Minister Galushka was asked about the progress of projects for the creation in the Far East of the territories of priority development (TOP). If you believe the minister, then in this direction everything goes exclusively along positive rails. Galushka claims that many private companies come to TORs through multibillion-dollar investments, one of the sides of which is the creation of thousands of new jobs. In one of such TORs (Amur region) they are going to implement a project for gas processing and gas chemistry, the level of investment in which is about 1,3 trillion. rubles. This is a huge project that is able to form a whole network of factories capable of acting as the locomotive of the economy.
From the statement of Alexander Galushka:
In addition, in the Jewish Autonomous Region, it is planned to create a TOP of industrial-logistic orientation. In the Sakhalin region there will be three TOPs: agricultural, industrial and tourist destinations. In the Khabarovsk Territory, it is planned to create a TOP on the island of Bolshoy Ussuriysk, in the immediate vicinity of Khabarovsk, on the border with neighboring China.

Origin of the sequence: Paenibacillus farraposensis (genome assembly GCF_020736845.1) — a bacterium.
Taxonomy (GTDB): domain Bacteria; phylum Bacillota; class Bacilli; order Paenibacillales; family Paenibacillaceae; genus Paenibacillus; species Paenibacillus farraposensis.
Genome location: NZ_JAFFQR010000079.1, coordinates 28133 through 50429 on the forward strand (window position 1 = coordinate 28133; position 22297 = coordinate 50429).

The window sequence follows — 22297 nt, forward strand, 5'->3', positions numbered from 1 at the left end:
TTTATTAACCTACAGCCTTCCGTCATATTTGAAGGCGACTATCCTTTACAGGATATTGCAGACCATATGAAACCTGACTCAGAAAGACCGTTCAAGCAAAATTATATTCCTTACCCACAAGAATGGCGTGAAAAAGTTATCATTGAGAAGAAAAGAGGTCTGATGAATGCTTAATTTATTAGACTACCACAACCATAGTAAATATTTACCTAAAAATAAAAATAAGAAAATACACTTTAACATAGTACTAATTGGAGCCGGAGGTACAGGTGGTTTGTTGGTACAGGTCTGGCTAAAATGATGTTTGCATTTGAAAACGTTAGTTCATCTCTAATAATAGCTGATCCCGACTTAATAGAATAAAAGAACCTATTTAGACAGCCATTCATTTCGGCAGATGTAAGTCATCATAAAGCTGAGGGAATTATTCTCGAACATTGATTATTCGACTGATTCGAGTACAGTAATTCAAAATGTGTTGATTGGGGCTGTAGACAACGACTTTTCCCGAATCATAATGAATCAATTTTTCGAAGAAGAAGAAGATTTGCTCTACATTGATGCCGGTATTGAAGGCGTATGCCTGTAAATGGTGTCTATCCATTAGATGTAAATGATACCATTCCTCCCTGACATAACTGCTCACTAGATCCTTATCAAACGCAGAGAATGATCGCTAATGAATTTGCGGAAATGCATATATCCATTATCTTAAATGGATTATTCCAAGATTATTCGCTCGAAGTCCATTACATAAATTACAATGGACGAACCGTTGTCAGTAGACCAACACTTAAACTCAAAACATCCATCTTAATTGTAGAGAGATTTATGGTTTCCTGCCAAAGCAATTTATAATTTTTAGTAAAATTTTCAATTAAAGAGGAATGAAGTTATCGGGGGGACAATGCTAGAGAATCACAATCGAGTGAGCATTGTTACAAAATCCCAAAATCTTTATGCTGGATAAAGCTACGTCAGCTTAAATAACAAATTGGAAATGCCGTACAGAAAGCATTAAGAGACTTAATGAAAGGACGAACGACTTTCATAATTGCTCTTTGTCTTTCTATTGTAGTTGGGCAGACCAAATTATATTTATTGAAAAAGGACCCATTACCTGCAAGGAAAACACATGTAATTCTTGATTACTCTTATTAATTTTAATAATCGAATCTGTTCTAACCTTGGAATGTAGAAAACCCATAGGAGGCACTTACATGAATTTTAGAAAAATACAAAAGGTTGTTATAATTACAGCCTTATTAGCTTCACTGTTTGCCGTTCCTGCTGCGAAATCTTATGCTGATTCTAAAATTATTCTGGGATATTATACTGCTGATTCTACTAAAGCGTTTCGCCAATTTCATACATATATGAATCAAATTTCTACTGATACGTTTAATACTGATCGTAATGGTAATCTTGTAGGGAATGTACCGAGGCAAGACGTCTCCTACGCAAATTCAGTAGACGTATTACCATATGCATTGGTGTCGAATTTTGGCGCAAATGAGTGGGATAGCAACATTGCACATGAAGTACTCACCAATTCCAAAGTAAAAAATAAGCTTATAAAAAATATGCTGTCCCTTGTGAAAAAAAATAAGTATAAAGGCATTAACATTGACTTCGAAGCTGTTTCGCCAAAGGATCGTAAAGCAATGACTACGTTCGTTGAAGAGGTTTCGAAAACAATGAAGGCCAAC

In addition, a network of new highways is being built in a number of regions of the Far East, including the Khabarovsk Territory and the Amur Region.
Here everything seems to be great. But then the question came about the implementation of another mega-project in the same Amur region. We are talking about the Vostochny cosmodrome. The project is being implemented - this is one thing, but how much of the funds allocated for its implementation has gone, as they say, to the left, and how many “effective managers” got real estate for these funds in Switzerland and Spain? - completely different.
This is all to the fact that the potentials of the Far East are enormous, and the fact that investments from the state budget into the implementation of business projects, attracting investments, and creating new jobs are considerable. There are people really interested in the development of the macro-region. First of all, those are citizens who live and work in the Far East.